The controversy over an ugly incident at the May meeting of the Jefferson County Board of Education, in which a minor Jeffco student’s name was projected on a large screen while board member Ken Witt accused the student of “favoriting” “racial epithets about district staff,” came to a head at last night’s board meeting. The allegation wasn’t true, but even if it was, it was highly inappropriate for Witt, assisted by fellow board member John Newkirk and now-outgoing communications director Lisa Pinto, to call out a 17-year-old student by name in this manner. That the allegation was bogus in addition arguably makes the incident even worse.
In the video clip above, recorded at last night’s board meeting, minority board member Lesley Dahlkemper calls out Witt during a discussion of district confidentiality policies. The response she gets, both from Witt and Jeffco Schools superintendent Dan McMinimee, can only be described as deeply unsettling. Transcript:
WITT: Ms. Dahlkemper.
DAHLKEMPER: And, uh, I have a question about #6, failure to protect confidential information. We had an incident at one of our recent board meetings where, uh, the board had requested that a Facebook posting be placed on the screen that involved a minor. Can you talk to us about how we prevent those kinds of incidents from happening in the future, or just awareness in terms of the board about how we handle those kinds of issues?
MCMINIMEE: Well for me, I think that’s something that you probably need to discuss…
(Laughter from audience)
MCMINIMEE: In terms of what happened in the district, um, I think you’ll recall we had some confidential postings on Facebook or somewhere around some of the hiring procedures that we had here, so we are looking at how we can tighten that up and have people that are being hired into our system have the reasonable assurance that those are confidential discussions that are happening, and that documents from that will not be released through the addition of a signoff during those conversations. So we’re having those about how we gather what happens within the organization. I think the piece you’re referencing is a conversation amongst you all.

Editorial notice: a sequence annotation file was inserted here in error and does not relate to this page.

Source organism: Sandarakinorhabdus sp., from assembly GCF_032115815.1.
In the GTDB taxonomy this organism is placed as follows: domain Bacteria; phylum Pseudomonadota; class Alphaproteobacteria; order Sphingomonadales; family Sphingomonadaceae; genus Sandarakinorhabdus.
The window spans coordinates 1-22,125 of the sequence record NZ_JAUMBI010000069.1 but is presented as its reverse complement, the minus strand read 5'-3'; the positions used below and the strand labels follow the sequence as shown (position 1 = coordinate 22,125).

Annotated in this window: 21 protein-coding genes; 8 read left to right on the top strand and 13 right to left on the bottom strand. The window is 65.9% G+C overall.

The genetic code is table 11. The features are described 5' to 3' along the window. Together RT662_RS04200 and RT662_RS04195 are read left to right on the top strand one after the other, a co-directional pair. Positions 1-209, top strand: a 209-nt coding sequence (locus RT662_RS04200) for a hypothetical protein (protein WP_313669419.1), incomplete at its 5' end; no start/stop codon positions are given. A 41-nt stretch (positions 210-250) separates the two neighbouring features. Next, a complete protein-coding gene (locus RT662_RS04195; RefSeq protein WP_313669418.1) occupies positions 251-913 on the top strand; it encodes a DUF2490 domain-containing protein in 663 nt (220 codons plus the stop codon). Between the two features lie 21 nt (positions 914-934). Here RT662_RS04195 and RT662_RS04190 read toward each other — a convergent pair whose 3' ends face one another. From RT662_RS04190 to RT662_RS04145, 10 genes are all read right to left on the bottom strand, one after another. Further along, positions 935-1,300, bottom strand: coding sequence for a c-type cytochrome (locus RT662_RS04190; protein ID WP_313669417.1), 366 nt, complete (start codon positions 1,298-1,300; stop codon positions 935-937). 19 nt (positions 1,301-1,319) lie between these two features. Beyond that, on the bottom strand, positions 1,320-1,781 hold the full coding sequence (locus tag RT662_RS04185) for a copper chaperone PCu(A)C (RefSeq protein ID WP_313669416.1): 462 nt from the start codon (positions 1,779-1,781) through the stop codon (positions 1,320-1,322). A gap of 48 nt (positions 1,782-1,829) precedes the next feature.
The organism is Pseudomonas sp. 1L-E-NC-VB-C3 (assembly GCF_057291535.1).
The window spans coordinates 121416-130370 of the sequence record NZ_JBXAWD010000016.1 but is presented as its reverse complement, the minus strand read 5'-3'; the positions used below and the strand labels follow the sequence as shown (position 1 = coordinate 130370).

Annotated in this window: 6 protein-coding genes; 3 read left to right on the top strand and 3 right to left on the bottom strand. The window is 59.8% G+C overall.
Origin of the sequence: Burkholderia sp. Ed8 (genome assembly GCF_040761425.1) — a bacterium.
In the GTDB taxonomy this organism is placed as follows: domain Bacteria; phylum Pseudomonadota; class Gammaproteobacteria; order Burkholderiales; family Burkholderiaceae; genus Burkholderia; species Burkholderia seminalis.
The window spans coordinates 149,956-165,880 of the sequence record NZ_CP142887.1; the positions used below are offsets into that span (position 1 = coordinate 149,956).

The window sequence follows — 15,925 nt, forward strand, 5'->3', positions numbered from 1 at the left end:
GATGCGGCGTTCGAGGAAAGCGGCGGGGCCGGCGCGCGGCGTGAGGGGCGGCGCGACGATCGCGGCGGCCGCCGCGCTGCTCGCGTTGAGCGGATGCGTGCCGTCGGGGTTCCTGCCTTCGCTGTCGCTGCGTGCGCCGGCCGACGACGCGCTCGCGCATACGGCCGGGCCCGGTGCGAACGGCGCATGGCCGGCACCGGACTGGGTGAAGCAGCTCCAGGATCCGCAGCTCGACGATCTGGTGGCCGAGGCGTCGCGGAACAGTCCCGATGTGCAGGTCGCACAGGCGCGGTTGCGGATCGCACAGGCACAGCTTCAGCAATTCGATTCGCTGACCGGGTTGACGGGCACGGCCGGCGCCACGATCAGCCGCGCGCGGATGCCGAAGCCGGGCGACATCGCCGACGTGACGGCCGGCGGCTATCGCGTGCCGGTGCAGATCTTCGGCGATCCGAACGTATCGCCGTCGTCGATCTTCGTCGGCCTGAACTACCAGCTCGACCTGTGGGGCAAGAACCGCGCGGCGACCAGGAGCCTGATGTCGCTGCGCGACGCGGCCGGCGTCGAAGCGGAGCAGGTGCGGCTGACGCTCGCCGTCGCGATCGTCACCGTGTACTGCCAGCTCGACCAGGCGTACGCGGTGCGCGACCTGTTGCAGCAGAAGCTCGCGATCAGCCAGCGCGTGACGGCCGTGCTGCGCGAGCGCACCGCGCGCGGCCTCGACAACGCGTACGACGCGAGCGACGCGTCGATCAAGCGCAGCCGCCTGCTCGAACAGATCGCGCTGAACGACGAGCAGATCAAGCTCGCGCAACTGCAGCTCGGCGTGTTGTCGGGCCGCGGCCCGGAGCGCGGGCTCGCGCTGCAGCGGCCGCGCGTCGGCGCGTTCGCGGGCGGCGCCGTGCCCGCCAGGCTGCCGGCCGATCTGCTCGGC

DAHLKEMPER: And I think, I think that’s, I think that’s a point well taken, I think that’s good advice for this board moving forward in terms of ensuring that we keep confidential, uh, minors, which is part of our work in terms of protecting kids.
WITT: I think it’s particularly important that we not, uh, consider a Facebook post confidential information, when we choose to make them public.
DAHLKEMPER: Uh, Mr. Witt, we’re talking about a 17-year-old minor, uh, thank you.
WITT: And a Facebook post. (unintelligible)
DAHLKEMPER: A 17-year-old minor. As board members we are elected officials, and we’re here to serve and protect children. Just a reminder. [Pols emphasis]
(Audience breaks into loud sustained applause)
WITT: Thank you.
As you can see, McMinimee is asked about the public shaming of a minor student at the May board meeting. But McMinimee doesn’t respond to Dahlkemper’s question directly, saying only that her question was “a conversation amongst you all.” Instead, McMinimee launches into a discussion of keeping “hiring procedures” confidential–an obvious reference to the material we published about the questionable process that resulted in the hiring of Lisa Pinto. The plain inference here is that the leaking of material about Pinto justified the actions taken by Witt against this minor student–or at least were considered to be linked enough to serve as a retort when asked about that incident.
Folks, this is totally unacceptable.
The information we published about Pinto, which included resume discrepancies and the judgment that she was less qualified than other applicants for the job, in no way justifies how this minor student was treated by the board majority. We haven’t seen the results of the outside investigation reportedly underway after last month’s incident, but to attempt even obliquely to justify what happened at the May board meeting with anything related to Lisa Pinto’s hiring (or departure) is just fundamentally wrong. Is it possible that the “bunker mentality” among the board majority has become so pervasive that everyone–students, teachers, this blog–is lumped together into some kind of catch-all group of “enemies?”
If this is really the state of things in Jefferson County, this board needs to go. McMinimee needs to go.
Now, not later.